Think again: square current graph (to get an idea about the qualitive force-behavior), and notice how insignificant the actual tail becomes.
What will strike you is that the force decays extremely fast at the relevant time if you accept the exponential decay...

So maybe a resistor is much better in disipating energy than diodes. And its much better in decaying the current when it still causes significant suckback.


Thanks for the lengthy reply but everything you said about the diode & resistor pair is actually shown to lessen(improve compared to nothing) performance over a diode string.

"Fig 2 shows that the series diode method is faster at reducing the commutating current and the subsequent retarding impulse. The decay time for the diode-resistor method suffers more from the projectile induced current boost. Table 1 lists the muzzle speeds for the different projectile types resulting from each method. It is interesting to note that the current decay rate is initially similar for both methods but a divergence occurs as the projectile begins to interact with the decaying current."





Although these measurements were taken at a lower voltage, the author stated that more research should be done to see iff higher voltage effects any of this. I can get BEEFY diodes and BEEFY sub ohm resistors so that the diode conducts and the resistor dissipates everything. His tests used a 70 ohm resistor with the diodes.
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DerAlbi
Sun Dec 06 2015, 04:52PM
Registered Member #2906
Joined: Sun Jun 06 2010, 02:20AM
Location: Dresden, Germany
Posts: 517
Well.. if the maximum current is 140A and the difference begins at 40A, then the pull force where this optimization works is only (40/140)^2 * 100% = 8% of the maxmimum pullforce.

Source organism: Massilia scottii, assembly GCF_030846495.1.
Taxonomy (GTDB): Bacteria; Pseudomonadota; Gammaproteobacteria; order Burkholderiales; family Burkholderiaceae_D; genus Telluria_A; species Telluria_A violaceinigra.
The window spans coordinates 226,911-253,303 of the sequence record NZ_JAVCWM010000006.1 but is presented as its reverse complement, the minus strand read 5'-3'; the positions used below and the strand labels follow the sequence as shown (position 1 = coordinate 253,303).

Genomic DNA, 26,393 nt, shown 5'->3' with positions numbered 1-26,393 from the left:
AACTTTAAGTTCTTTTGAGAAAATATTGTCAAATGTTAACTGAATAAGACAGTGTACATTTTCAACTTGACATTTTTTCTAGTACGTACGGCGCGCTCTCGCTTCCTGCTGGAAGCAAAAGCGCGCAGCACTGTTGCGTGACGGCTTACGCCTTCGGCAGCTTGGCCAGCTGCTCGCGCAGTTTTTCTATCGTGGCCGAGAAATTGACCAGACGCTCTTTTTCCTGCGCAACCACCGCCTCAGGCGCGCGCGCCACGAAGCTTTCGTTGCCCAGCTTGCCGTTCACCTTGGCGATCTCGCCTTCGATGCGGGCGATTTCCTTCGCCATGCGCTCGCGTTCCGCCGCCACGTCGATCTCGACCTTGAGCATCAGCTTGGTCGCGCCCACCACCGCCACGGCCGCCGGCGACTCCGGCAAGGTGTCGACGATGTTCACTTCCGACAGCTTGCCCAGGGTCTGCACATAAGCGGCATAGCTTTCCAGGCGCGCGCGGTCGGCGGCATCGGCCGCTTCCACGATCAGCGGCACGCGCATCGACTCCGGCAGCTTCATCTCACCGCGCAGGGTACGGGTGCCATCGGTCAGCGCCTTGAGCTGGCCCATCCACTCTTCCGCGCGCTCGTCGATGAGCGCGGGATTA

The 8% are further less noticable because both methods do not eliminate the suckback comletely. Additionally again the suckback happens in a region of the coil where the force issnt that big no matter what current.

If this has any noticable improvement at all then the assumption F ~ I² does not hold - meaning deep saturation. But if you work in such operating area, one clearely does not care about efficiency anyway... so why the diodes then, buy a bigger cap - makes a better youtube title

Electrically the current decay can in no way be equal in any given time when using a resistor versus a diode. A resistor causes a exponential decay while a diode introduces a linear decay. Even a exponential governed linear decays looks different. The negative slope should have been changed, even it were only 5 diodes.
I mean.. its looks a little bit like it works but i dont know... its not much, if this is no measurement error. The minimal different slope can also be explained by a variing projectile speed.. its backed by by the fact that the red line allready falls fasster before 21ms..

In my optinion the 2 shots had different boundary conditions.
Premagnetized projectile, wrong oriented projectile, different starting position... those factors could have change the shot so much that the timing missmatch would cause the different tail currents. At the end: its 24ms versus 25ms.. this is is waaaay inside the pure differences that mentioned effects generate.
Single measurements cant show the difference here, you need tens of shots to give that graph any meaning.